FHA Debt Ratios
Lender guideline requirements for FHA & conventional mortgage debt ratios.
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To begin the process of understanding FHA debt ratios and conventional mortgage debt ratios, we'll need to first take a look at what they are. There are two specific ratios that play a role in a lender's underwriting decision. They are called your front-end ratio & your back-end ratio.
Lets start by defining these:
- Front-End Ratio - This is your gross monthly income, divided by your existing or proposed PITI mortgage payment. The underwriting guidelines cap these debt ratios by type of loan.
- FHA Loan - The maximum front-end debt ratio for an FHA mortgage is 29%.
- Conventional - The maximum front-end debt ratio for a conventional mortgage is 28%.
- Back-End Ratio - This is your gross monthly income, divided by your existing or proposed PITI mortgage payment and the monthly payments of all other liabilities. Again, guidelines cap your back-end ratio by the type of loan.
- FHA Loan - The maximum back-end ratio for an FHA mortgage is 41%.
- Conventional - The maximum back-end ratio for a conventional loan is 36%.
As you can see, an FHA loan gives you a lot more flexibility in your debt-ratios for qualifying -- especially on your back-end debts. So, let's take a look at what is included in calculating front-end and back-end debt ratios.
Your front-end debt ratio will only include either your monthly rent payment, your existing PITI mortgage payment, or when qualifying for a loan, your proposed PITI mortgage payment. You also must include any HOA & CCD payments. Please see our PITI mortgage calculator. You will want to keep your proposed PITI mortgage payment at 29% or lower as a percentage of your gross monthly income being used for mortgage qualifying purposes.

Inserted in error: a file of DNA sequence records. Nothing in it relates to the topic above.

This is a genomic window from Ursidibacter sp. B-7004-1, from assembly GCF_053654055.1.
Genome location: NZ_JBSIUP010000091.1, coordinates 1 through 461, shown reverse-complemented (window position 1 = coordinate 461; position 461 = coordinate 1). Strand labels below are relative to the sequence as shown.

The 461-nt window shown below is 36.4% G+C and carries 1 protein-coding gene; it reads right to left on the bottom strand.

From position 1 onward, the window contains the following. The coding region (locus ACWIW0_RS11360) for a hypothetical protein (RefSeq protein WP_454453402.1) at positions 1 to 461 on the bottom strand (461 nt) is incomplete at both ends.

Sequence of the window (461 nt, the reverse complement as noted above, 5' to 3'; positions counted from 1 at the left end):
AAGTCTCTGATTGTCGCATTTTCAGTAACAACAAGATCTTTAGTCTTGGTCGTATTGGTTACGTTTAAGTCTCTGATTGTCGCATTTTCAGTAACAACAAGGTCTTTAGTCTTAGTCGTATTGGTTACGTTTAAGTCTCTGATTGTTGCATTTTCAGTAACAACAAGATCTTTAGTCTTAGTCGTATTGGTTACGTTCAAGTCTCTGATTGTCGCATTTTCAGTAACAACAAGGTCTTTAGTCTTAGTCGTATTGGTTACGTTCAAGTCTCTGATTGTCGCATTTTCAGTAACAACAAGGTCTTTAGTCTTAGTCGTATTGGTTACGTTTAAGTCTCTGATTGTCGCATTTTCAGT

Your back-end debt ratio can get a bit confusing when it comes to what types of debt to include in the calculation for debt ratio purposes. Here are the types of debts you should use in calculating back-end debt ratios:
- Credit Cards
- Student Loans*
- Child Support*
- Federal/State Tax Lien Repayment Plans*
- Personal Loans*
- Auto Loans*
- Installment Loans*
* Not included when less than 9 months remain for full payoff of the debt.
When factoring your back-end ratios, do not include these types of debts:
- Utility bills - Home phone, water, electric, trash, sewer, etc.
- Car, health, life, and other insurance bills
- Cell phone bills
- Any other bills not reflected on your credit report
The combined front-end and back-end debt ratios are what lenders call your debt-to-income. As you can see, they're rather important numbers for not only financing purposes, but also for personal household cashflow control. For some home buyers with excellent credit and historically strong money management skills, debt ratio exceptions can be made for both conventional and FHA mortgage programs. Use these great calculators to see how your debt ratios come into play in the ability to buy a home. Each of these calculators uses your debt ratios to arrive at a result: